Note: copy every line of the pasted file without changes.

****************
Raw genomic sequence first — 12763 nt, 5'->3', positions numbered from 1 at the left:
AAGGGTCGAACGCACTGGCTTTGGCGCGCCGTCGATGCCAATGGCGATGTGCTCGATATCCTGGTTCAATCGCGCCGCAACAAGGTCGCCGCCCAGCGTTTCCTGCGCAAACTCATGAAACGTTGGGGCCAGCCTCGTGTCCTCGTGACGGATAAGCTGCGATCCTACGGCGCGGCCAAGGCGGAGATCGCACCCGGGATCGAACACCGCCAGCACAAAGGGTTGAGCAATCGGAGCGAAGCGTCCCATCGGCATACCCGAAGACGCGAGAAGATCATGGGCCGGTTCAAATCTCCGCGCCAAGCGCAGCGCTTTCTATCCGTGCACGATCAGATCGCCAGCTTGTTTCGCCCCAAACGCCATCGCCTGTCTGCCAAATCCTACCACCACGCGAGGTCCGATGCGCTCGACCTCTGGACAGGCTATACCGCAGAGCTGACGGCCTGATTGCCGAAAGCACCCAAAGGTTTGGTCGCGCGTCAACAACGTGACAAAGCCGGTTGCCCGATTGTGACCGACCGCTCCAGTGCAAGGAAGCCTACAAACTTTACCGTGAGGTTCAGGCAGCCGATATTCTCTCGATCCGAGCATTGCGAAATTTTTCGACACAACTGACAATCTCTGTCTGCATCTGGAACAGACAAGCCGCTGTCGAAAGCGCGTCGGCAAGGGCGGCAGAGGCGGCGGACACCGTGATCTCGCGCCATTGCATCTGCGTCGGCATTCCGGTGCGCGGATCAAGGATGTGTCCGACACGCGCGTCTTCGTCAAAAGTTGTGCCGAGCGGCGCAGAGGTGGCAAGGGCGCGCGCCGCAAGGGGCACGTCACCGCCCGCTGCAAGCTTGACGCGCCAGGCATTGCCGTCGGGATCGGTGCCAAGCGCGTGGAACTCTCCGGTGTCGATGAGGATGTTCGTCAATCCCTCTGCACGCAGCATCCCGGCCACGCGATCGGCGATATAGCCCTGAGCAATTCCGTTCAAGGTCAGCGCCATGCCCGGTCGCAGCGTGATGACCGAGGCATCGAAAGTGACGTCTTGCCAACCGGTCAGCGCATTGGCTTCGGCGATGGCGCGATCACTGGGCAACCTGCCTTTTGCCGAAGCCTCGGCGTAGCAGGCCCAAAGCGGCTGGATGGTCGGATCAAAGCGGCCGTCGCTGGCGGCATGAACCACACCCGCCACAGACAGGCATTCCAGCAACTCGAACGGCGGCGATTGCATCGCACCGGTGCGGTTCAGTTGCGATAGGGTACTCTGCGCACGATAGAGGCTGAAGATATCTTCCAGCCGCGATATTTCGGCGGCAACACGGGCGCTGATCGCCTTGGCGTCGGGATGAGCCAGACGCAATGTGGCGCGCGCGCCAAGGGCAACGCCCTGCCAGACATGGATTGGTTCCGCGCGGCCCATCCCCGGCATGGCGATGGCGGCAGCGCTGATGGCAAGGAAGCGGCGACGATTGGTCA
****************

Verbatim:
Raw genomic sequence first — 12763 nt, 5'->3', positions numbered from 1 at the left:
AAGGGTCGAACGCACTGGCTTTGGCGCGCCGTCGATGCCAATGGCGATGTGCTCGATATCCTGGTTCAATCGCGCCGCAACAAGGTCGCCGCCCAGCGTTTCCTGCGCAAACTCATGAAACGTTGGGGCCAGCCTCGTGTCCTCGTGACGGATAAGCTGCGATCCTACGGCGCGGCCAAGGCGGAGATCGCACCCGGGATCGAACACCGCCAGCACAAAGGGTTGAGCAATCGGAGCGAAGCGTCCCATCGGCATACCCGAAGACGCGAGAAGATCATGGGCCGGTTCAAATCTCCGCGCCAAGCGCAGCGCTTTCTATCCGTGCACGATCAGATCGCCAGCTTGTTTCGCCCCAAACGCCATCGCCTGTCTGCCAAATCCTACCACCACGCGAGGTCCGATGCGCTCGACCTCTGGACAGGCTATACCGCAGAGCTGACGGCCTGATTGCCGAAAGCACCCAAAGGTTTGGTCGCGCGTCAACAACGTGACAAAGCCGGTTGCCCGATTGTGACCGACCGCTCCAGTGCAAGGAAGCCTACAAACTTTACCGTGAGGTTCAGGCAGCCGATATTCTCTCGATCCGAGCATTGCGAAATTTTTCGACACAACTGACAATCTCTGTCTGCATCTGGAACAGACAAGCCGCTGTCGAAAGCGCGTCGGCAAGGGCGGCAGAGGCGGCGGACACCGTGATCTCGCGCCATTGCATCTGCGTCGGCATTCCGGTGCGCGGATCAAGGATGTGTCCGACACGCGCGTCTTCGTCAAAAGTTGTGCCGAGCGGCGCAGAGGTGGCAAGGGCGCGCGCCGCAAGGGGCACGTCACCGCCCGCTGCAAGCTTGACGCGCCAGGCATTGCCGTCGGGATCGGTGCCAAGCGCGTGGAACTCTCCGGTGTCGATGAGGATGTTCGTCAATCCCTCTGCACGCAGCATCCCGGCCACGCGATCGGCGATATAGCCCTGAGCAATTCCGTTCAAGGTCAGCGCCATGCCCGGTCGCAGCGTGATGACCGAGGCATCGAAAGTGACGTCTTGCCAACCGGTCAGCGCATTGGCTTCGGCGATGGCGCGATCACTGGGCAACCTGCCTTTTGCCGAAGCCTCGGCGTAGCAGGCCCAAAGCGGCTGGATGGTCGGATCAAAGCGGCCGTCGCTGGCGGCATGAACCACACCCGCCACAGACAGGCATTCCAGCAACTCGAACGGCGGCGATTGCATCGCACCGGTGCGGTTCAGTTGCGATAGGGTACTCTGCGCACGATAGAGGCTGAAGATATCTTCCAGCCGCGATATTTCGGCGGCAACACGGGCGCTGATCGCCTTGGCGTCGGGATGAGCCAGACGCAATGTGGCGCGCGCGCCAAGGGCAACGCCCTGCCAGACATGGATTGGTTCCGCGCGGCCCATCCCCGGCATGGCGATGGCGGCAGCGCTGATGGCAAGGAAGCGGCGACGATTGGTCA